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The Politics of Going Negative

By Tom Bevan

Political campaigns can be rough business -- especially presidential ones. Hard-hitting attack ads are coin of the realm in politics these days for one very simple reason: They work. So even though it's ridiculously early in the race for the Democratic nomination, Barack Obama finds himself facing an interesting dilemma.

As anyone not living in a cave surely knows, Obama launched his campaign for president last weekend by deriding the "smallness of our politics" and promising to change the tone of political discourse in America. But with Hillary Clinton leading Obama by an average of nearly 20 points in the six major polls taken so far this year, will Obama be able to close the gap over the coming year without playing hardball? And how can he attack Clinton without looking small himself and undermining the core rationale for his candidacy?

I put that question to Obama's senior strategist, David Axelrod, before Obama's presidential announcement last Saturday in Springfield.

"If you have a difference over an issue that's something different than a gratuitous personal attack," Axelrod said. "But the real point is the premise that if you can inspire people and if you can give them something real to believe in, you can advance your campaign without tearing everybody else down. And that is our premise and we're going to try and see if it works. If it does work, then we truly have changed our politics for the better. If it doesn't, then it doesn't. But that's the only kind of campaign that he [Obama] really can run."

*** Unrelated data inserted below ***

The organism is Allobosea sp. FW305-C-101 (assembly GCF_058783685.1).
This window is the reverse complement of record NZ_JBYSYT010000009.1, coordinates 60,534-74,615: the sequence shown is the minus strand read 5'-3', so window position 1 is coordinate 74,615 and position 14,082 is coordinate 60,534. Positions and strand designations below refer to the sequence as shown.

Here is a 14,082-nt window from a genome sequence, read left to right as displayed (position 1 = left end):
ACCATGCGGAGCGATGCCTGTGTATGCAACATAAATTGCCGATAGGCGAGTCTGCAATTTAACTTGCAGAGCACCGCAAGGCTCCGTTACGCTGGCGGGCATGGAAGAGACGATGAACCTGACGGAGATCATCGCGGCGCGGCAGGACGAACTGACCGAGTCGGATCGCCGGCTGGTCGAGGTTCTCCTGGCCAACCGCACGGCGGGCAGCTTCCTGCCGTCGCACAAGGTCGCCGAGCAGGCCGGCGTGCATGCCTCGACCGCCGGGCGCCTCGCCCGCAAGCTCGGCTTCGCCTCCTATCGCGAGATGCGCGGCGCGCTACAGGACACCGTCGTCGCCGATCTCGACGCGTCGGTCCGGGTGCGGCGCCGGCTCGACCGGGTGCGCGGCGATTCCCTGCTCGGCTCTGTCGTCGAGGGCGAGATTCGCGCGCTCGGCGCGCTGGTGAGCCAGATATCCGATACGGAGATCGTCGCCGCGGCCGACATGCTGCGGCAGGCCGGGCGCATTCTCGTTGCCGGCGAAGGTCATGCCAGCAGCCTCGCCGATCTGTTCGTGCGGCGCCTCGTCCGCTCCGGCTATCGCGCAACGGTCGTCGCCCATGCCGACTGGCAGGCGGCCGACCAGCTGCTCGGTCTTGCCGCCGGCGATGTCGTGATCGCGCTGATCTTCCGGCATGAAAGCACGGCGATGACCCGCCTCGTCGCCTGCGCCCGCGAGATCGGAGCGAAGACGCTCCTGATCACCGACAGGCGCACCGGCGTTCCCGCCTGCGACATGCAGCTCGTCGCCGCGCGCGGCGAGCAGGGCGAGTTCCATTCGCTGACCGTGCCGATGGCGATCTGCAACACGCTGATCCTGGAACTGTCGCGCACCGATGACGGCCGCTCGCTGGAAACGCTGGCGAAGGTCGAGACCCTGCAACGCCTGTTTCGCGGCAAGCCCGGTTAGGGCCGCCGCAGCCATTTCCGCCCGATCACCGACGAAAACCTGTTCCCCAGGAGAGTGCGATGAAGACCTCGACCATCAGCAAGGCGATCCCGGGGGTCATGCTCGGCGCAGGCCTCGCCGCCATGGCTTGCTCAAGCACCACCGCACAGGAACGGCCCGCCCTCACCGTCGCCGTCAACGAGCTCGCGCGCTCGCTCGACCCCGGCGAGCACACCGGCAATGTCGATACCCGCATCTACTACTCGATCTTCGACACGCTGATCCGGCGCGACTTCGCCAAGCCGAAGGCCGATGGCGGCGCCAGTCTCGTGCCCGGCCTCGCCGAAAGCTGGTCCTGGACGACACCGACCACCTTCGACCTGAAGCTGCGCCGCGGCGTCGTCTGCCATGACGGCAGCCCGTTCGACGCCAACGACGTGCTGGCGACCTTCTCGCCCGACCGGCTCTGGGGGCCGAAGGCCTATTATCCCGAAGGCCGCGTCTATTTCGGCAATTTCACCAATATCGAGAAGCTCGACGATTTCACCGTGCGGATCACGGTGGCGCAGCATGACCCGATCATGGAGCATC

So, I quickly followed up, Obama won't go negative?

"I . . . I . . . I don't . . . I would not say that he won't draw contrasts where contrasts should be drawn," Axelrod hedged. "But if you're asking me, do we have a strategy to tear people down? We don't. And maybe that's incredibly naive, and maybe that is not feasible in modern politics. But we believe it is, and we believe it's important to run a campaign like that."

There's a great deal of nuance here, of course: One person's idea of an ad "drawing a contrast" on an issue could easily be characterized by another as an "attack." My interpretation of Axelrod's remarks is that Obama will play as rough as he needs to on the issues while recognizing the inherent risks and contradictions posed to his candidacy by getting too aggressive. In other words, he'll change the tone as much as he can without giving away the race.

The good news for Obama is that Hillary Clinton potentially faces the same dilemma, only in the reverse: If Obama does start to rise in the polls and seriously threaten her, how does Hillary attack such a likeable candidate without inciting a backlash and playing right into Obama's message about needing to change "the smallness of our politics''?

Strangely enough, then, we have the theoretical prospect of a mild Democratic presidential primary with the front-runners holding back on negative attacks -- the political equivalent of a Cold War between two superpowers bound by a doctrine of mutually assured destruction. For some reason I don't think it will work out that way.

John Edwards ran a fairly benign primary campaign in 2004. And while he proved that nice guys don't always finish last, he didn't win either. Interestingly, Edwards finds himself in a somewhat similar and potentially advantageous position this time around. The spark for Edwards (and Kerry) in 2004 came in Iowa when Howard Dean and Dick Gephardt turned caucus goers off by bludgeoning each other to death with negative television ads in the final days of the race. If Clinton and Obama do get into a heavyweight slugfest, Edwards might once again benefit from looking like a solid alternative.

With the primary process starting earlier than ever and the staggering amount of money that will propel the communication efforts of the top-tier candidates, "going negative" or even "drawing contrasts" on issues is going to be a tricky tightrope for each candidate to walk with voters. That's especially true for Obama, who has made changing the "smallness of our politics" the clarion call of his candidacy.

Tom Bevan is the co-founder and Executive Editor of RealClearPolitics. Email:

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